1912-1946: Harley and Floye
After their marriage, Harley resumed his studies at the veterinary college as he graduated in the allotted three years on April 9, 1914, along with about 120 others. It is unknown where his wife and now nearly three year-old son resided during his training and whether they attended his graduation ceremony. It is speculated that mother and son lived in Macksburg with her maternal grandmother Delvina Jessup and made the occasional trip to Kansas City to see Harley.
Doyle E. Garrett wrote, "One Christmas when Dad was in college, Mom and Kenny were with him in Kansas City. They were broke; Dad had less than a dollar. They spent ten cents to buy Kenny a little toy car and each had a nickel bowl of soup. It was the end of a semester and the tuition was due. Dad said: 'Someday I'm going to drive a Buick down this street.' He bought a Buick in 1930, the pride of his life. He never took it to Kansas City, and two years later I rolled it over on the way from a movie picture show on Sunday night. Many people said it was God's punishment for going to a movie on Sunday. Dad had it repaired in Des Moines. When it was finished, Dad had me go with him to pick it up. Dad drove the Buick, and I followed in the Ford when we reached the spot where I rolled the Buick. Dad stopped and said, 'Well, you drove it this far, let's see if you can make it the rest of the way.' We switched cars. It was then and there that I realized that my Dad was on my side, and it gave the love and respect I still have for him to this day. He sold the Buick in 1935, and the buyer cut off the back end and made it into a truck. End of a dream!"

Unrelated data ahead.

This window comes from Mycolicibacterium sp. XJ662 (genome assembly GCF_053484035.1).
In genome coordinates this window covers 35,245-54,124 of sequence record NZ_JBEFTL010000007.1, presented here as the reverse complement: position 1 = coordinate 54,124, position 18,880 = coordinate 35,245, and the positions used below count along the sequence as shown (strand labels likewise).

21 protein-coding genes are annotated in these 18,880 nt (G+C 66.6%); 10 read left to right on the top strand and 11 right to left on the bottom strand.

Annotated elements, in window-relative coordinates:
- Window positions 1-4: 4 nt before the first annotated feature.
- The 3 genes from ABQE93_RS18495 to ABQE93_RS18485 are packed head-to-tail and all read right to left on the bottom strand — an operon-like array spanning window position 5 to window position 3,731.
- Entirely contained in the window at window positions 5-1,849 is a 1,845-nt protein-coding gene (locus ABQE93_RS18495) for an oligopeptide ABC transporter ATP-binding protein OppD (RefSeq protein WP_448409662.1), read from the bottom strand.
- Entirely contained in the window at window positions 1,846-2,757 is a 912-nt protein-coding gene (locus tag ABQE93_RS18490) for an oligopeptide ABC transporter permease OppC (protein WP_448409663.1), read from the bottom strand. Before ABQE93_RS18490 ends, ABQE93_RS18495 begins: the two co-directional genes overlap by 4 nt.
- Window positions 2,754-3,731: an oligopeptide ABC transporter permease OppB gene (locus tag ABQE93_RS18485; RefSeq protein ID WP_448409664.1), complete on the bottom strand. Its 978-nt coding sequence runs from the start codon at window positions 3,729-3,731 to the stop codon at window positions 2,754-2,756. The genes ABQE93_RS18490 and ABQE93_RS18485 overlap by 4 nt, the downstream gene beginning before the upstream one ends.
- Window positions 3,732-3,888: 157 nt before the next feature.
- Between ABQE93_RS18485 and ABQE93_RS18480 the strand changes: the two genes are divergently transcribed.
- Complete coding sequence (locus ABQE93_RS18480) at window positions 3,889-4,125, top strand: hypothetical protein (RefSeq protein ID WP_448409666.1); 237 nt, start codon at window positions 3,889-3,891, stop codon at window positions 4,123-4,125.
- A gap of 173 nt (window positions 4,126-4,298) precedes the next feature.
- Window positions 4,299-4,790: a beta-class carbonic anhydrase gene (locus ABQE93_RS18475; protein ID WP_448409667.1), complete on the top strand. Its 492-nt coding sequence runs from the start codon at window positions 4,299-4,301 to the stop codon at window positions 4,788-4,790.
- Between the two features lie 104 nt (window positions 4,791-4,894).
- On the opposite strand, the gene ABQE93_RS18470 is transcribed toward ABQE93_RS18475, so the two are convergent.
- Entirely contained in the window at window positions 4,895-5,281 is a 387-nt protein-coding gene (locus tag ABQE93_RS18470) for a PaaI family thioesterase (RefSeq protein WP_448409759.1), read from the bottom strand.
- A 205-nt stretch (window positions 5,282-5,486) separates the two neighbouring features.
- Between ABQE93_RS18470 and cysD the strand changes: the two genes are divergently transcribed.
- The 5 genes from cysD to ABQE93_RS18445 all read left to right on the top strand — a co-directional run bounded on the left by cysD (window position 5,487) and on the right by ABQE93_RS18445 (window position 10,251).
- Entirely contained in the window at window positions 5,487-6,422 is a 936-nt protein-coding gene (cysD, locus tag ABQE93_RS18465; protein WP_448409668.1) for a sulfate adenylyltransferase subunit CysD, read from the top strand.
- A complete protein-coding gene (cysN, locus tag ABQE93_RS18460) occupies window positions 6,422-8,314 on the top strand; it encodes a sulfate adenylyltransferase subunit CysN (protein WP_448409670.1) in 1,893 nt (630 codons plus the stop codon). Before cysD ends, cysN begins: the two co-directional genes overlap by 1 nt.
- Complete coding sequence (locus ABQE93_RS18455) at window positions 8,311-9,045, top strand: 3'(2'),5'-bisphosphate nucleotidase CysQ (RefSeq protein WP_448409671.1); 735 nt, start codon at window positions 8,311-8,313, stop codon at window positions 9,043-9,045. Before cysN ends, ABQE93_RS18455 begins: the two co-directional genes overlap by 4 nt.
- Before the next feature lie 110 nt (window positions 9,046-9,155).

Kansas City Veterinary College
The Kansas City Veterinary College was founded in 1891 at the Schutte Building on Grand A venue, moving to 310 East 12th Street the next year, and in 1896 to 1404 Holmes Street with an annex at 1330-1336 15th Street and Lydia Avenue. At the time it was referred to as the "largest institution of its kind in America and the fourth largest in the world."
Graduates of the college received a degree in Veterinary Medicine (DVM). It appears that the curriculum initially concentrated on horses, and a number of graduates were part of the military whose modes of transportation and freighting involved large numbers of horses and mules. Later, the college began to pay more attention to other large farm animals, such as cows, pigs, sheep, etc.